Individual/staff engagement numbers reflect our investment teams' engagements with investee companies. Our portfolio managers meet with most of their holdings throughout the year during which ESG issues are routinely discussed alongside strategic and financial matters.  Our ESG Engagement Analytics support our investment teams by providing at the portfolio level a measure of engagement coverage by EOS at Federated Hermes (EOS), our engagement and stewardship division; specific E, S, and G themes which are a focus of engagement coverage; and an indicator of ESG momentum by investee companies by looking at achievement of engagement objectives, or milestones.  This helps ensure that discussions with investee companies are directed towards those companies in the portfolios where there may be the most significant ESG risks and where most value is at risk.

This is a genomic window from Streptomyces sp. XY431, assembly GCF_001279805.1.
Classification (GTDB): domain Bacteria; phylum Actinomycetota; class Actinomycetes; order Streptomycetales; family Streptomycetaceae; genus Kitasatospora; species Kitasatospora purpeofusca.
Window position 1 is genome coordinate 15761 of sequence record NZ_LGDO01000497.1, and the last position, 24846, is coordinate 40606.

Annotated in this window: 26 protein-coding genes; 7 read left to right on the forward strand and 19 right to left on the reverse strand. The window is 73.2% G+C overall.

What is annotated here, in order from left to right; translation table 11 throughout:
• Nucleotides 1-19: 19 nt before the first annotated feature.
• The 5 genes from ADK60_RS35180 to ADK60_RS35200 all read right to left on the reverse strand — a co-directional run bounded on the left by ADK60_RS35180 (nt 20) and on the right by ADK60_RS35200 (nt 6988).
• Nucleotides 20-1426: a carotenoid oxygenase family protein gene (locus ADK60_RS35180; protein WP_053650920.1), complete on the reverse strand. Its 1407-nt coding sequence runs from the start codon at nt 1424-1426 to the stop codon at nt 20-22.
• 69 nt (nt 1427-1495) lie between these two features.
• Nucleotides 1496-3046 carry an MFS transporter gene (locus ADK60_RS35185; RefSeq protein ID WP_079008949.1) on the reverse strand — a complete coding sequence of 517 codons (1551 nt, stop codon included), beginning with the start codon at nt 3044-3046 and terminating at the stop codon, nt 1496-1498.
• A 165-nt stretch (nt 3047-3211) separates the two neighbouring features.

Our collaborative engagements for our equity portfolios during the reporting year were conducted through EOS. EOS reports that individual versus collaborative engagements are difficult to track, thus we have halved the number of companies in our portfolios in which collaborative engagements have been conducted on their behalf. 

 

 

 

 


LEA 10. Engagement methods

10.1. Indicate which of the following your engagement involved.

10.2. Additional information. [Optional]